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Calling out dopers, ignoring others, Omertà and hypocrisy

The Clinic is the only place on Cyclingnews where you can discuss doping-related issues. Ask questions, discuss positives or improvements to procedures.

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Re: Calling out dopers, ignoring others, Omertà and hypocris

05 May 2015 12:31

SeriousSam wrote:
Yes, PEDS are being used all the time for nothing but vanity and getting the better of your circle of accquintances. Shockingly, their use becomes even more prevalent when you can actually make money winning like in pro sports. :p


thisthisthis
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Re: Calling out dopers, ignoring others, Omertà and hypocris

05 May 2015 13:22

Freddythefrog wrote:Freibe is just another hack sucking up to British Cycling and but turning as the wind changes direction.

Haven't read either of his books but I like his stuff generally, his opinions on doping are a little soft (I said as much) but he does go on the record about it, he did a warts and all profile on the deceased Frank VDB here, which again is more than the standard fare on CyclingNews was 10 years ago. So I don't think he's a hack but as always YMMV. Maybe I'll get around to reading his Merckx book and change my mind.

blackcat wrote:
SeriousSam wrote:Yes, PEDS are being used all the time for nothing but vanity and getting the better of your circle of accquintances. Shockingly, their use becomes even more prevalent when you can actually make money winning like in pro sports. :p


thisthisthis

Yeah, that's why WorldTour cyclists get subjected to the most rigorous, invasive and extensive year round drug testing of all sports. And thankfully you don't see them whining about it nearly as much as they used to and as they do in other sports. So while It's far, far more lucrative to dope in the WorldTour, it's also far, far harder. So no, I'm not sure that doping is not more prevalent among your local scene elite, the sort of guys that beat former pros on Gran Fondos and take current WorldTour pros' KOMs.

The Hitch wrote:And with Valverde and Contador being the guys at the top top top, this should be a million times easier than it was when Armstrong was at the top. Because its not like Valverde or Contador can sue you for questioning them when they already served doping bans.

But no one does. That's telling.

BTW, just for the record I do wish they'd to this more. That was my main point. It really peeved me to see Aru defending himself by retweeting a guy with a giant "Pantani Vive" grafitti as his background, I thought those days were gone. Valverde in particular seems like a really easy target. But any way you cut it they'd have to tiptoe around it somewhat or get sued.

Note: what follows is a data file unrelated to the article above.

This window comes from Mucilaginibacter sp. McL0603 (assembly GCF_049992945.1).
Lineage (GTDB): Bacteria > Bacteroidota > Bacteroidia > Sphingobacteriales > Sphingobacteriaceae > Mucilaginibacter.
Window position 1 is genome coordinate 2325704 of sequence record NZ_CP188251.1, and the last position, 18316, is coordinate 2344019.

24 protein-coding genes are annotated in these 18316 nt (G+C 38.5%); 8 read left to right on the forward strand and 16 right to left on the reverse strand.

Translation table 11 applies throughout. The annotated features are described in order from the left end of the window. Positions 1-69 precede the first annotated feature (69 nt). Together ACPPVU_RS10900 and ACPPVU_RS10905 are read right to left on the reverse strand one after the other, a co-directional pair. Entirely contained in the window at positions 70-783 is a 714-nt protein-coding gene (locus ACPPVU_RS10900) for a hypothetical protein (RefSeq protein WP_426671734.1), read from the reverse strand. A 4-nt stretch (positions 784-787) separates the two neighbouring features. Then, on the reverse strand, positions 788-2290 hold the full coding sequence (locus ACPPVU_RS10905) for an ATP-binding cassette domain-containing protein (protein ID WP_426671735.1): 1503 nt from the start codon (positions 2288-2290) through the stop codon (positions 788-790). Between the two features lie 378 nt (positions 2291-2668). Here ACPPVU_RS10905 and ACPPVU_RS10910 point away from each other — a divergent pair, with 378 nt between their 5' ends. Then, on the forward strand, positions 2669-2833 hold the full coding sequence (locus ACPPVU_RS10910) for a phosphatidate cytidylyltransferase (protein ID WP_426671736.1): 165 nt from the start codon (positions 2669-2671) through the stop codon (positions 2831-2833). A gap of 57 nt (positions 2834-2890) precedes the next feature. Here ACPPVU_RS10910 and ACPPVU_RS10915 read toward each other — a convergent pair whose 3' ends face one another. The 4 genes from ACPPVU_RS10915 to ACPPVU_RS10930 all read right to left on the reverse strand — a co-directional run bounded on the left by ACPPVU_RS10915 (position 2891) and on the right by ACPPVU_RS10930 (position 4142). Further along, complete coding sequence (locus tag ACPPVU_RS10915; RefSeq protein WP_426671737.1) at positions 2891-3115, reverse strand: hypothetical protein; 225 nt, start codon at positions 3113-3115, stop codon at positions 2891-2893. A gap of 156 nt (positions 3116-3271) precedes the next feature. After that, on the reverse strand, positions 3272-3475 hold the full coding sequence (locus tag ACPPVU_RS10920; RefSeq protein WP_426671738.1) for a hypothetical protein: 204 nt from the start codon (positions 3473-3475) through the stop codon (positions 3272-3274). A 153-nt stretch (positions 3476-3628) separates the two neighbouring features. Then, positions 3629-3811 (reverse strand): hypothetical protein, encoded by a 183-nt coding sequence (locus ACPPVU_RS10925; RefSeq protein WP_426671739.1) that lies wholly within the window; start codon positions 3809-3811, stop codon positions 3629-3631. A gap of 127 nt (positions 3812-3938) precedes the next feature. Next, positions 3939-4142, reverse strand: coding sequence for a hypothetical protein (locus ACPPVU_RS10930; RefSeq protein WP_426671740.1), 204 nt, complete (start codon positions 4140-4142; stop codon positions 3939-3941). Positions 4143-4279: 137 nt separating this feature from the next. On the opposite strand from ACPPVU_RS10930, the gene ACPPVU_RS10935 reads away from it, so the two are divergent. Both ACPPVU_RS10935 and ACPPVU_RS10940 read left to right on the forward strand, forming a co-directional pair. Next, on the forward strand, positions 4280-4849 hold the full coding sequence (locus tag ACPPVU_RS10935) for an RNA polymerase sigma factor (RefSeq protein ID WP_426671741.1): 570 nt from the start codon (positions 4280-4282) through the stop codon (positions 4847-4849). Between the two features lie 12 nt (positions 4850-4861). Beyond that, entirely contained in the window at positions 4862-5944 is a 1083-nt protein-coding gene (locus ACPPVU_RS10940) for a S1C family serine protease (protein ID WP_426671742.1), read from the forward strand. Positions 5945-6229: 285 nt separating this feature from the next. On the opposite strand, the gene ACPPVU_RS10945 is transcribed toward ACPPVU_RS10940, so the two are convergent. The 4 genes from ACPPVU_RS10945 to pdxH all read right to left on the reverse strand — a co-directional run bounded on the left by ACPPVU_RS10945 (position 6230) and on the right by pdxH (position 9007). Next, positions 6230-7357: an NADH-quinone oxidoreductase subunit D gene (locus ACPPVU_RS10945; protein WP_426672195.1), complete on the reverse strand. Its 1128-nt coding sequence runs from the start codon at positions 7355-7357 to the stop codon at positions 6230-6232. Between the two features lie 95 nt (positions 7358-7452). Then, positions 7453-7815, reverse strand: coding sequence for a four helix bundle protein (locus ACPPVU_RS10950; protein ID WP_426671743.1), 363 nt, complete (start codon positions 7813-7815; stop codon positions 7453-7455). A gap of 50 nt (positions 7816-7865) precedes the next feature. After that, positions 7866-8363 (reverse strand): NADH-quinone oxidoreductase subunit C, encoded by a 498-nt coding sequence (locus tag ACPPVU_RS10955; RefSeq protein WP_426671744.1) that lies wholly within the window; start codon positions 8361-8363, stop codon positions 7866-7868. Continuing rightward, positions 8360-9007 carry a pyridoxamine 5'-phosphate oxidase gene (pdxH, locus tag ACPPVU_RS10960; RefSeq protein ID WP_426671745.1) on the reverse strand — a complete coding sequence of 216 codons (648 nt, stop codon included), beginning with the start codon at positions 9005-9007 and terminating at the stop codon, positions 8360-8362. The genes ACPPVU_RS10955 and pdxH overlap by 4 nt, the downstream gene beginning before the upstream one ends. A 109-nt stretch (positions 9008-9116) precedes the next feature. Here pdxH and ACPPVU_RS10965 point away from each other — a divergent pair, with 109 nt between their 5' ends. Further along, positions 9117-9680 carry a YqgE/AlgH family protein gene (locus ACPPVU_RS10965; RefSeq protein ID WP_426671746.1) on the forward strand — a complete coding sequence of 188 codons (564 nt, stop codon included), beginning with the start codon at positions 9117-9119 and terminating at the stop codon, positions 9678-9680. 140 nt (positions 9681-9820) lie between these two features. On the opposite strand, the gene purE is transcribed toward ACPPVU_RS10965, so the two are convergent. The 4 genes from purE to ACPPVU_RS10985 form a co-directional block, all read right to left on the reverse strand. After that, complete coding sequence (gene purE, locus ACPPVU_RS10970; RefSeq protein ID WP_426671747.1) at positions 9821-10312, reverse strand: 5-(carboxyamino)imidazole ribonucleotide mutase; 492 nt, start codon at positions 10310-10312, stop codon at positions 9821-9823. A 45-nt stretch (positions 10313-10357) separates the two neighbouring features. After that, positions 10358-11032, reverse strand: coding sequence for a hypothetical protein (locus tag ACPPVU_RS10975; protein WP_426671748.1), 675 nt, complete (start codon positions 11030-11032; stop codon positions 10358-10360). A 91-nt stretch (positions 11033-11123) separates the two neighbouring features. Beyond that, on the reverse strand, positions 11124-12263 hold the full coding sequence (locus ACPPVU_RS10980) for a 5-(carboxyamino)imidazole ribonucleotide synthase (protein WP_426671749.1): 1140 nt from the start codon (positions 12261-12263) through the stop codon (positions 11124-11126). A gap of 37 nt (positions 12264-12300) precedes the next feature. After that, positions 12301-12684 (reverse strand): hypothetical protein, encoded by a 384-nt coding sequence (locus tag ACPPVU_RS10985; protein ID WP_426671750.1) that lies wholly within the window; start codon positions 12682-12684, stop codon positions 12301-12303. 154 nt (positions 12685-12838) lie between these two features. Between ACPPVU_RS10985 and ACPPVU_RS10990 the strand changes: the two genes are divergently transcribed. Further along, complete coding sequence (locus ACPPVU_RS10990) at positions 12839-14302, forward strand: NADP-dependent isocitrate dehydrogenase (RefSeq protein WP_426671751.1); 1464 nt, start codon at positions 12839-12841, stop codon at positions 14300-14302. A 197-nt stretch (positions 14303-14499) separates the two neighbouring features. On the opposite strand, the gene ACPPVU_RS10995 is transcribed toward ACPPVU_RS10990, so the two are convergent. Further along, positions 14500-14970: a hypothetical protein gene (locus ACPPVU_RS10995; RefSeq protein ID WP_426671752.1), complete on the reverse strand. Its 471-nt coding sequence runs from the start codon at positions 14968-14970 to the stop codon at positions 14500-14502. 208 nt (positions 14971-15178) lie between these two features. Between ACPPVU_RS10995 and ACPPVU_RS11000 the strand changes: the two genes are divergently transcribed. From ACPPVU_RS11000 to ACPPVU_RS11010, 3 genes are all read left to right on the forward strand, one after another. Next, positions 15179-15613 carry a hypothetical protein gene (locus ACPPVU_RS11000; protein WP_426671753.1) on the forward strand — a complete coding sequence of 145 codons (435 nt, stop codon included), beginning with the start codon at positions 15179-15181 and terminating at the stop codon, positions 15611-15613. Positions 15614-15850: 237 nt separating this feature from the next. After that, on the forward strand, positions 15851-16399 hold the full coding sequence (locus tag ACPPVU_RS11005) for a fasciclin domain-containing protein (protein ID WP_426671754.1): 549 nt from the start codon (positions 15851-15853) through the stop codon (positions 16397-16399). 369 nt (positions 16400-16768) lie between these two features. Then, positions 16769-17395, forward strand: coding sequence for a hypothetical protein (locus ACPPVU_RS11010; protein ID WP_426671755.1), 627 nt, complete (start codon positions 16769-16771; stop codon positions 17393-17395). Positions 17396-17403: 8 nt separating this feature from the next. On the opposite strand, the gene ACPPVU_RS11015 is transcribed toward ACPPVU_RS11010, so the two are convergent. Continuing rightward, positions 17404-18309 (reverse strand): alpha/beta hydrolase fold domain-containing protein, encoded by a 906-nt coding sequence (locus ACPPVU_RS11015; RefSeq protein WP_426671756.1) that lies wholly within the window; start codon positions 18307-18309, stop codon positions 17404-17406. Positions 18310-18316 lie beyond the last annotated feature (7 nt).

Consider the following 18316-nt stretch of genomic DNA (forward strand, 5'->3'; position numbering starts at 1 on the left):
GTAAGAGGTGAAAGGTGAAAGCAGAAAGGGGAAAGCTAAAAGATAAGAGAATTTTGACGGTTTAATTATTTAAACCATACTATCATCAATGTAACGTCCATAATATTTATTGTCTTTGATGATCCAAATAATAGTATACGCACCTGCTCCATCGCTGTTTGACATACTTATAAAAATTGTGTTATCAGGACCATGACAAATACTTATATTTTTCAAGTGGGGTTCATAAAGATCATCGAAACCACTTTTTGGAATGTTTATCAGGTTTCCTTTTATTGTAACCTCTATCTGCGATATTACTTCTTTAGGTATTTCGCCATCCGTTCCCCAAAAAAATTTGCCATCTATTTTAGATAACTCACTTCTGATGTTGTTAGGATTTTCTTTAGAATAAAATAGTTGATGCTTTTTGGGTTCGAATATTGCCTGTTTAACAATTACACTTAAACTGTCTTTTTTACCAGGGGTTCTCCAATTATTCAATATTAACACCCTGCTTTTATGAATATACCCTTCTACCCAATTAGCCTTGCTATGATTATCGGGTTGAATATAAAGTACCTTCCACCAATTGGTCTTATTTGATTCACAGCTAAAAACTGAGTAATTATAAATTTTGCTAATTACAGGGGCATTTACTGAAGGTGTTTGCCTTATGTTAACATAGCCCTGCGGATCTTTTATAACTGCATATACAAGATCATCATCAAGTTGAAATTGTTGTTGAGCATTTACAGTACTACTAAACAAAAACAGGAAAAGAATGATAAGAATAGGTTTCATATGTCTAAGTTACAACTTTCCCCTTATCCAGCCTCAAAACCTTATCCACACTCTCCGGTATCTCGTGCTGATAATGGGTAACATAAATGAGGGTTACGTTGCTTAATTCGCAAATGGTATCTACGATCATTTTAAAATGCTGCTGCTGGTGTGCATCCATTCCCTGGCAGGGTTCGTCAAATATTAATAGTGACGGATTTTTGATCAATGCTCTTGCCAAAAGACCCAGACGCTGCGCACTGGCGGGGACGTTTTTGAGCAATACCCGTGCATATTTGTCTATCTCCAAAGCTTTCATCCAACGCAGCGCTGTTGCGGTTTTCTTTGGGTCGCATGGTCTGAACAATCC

The Hitch wrote:And ps, when I say attack Contador and Valverde, I mean question how it is that they are winning NOW and not merely attack them for having doped before while implying they cleaned up their act and have learned how to win clean in this new fairytale utopia peloton.

Again, guys begging for a lawsuit from someone with a lot more money than them isn't happening. Even Kimmage is shying from that approach. People have families to feed.

The Hitch wrote:In any case, saying "Vino doped", or "Di Luca doped" isn't saying very much because there have been plenty of people in the sport who have pointed fingers at scapegoats and later turned out to have doped.

There are probably three teams that pay riders anywhere as much as Sky pays Froome. One is run by Vino and the other until recently by Riis. It does speak a lot to the current culture of pro cycling that he's probably wary of being photographed with either of those two gentlemen. Whether or not it's just for show.
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06 May 2015 02:17

re: Kimmage, I loved his article mostrecently. http://www.independent.ie/sport/other-sports/where-is-the-line-between-the-sport-and-the-man-31191377.html

@PaulKimmage: 'YOU HAVE A MORAL DUTY TO EXPOSE THESE CHEATING BASTARDS'

I love the presentation of the choices an author faces, with the ambiguity of what a journalist does in fact choose. The article may show that he was loosing fire, but the tweet obviously shows that recognition, and the choice not to slows down.
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Re:

15 May 2015 21:27

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Re:

24 Jul 2015 11:56

CyclingNews wrote:Sky have tried to regain control of the narrative by releasing Froome’s numbers but only full transparency would come close to quelling the innuendo. Even then, a wider, reliable, system of analysis would need to be implemented to provide concrete answers.

Interesting. Mirrors a conversation recently had in the Sky thread, but advocating the tougher "full transparency" position vs. the "better transparency" incrementalism I defended.
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24 Jul 2015 19:54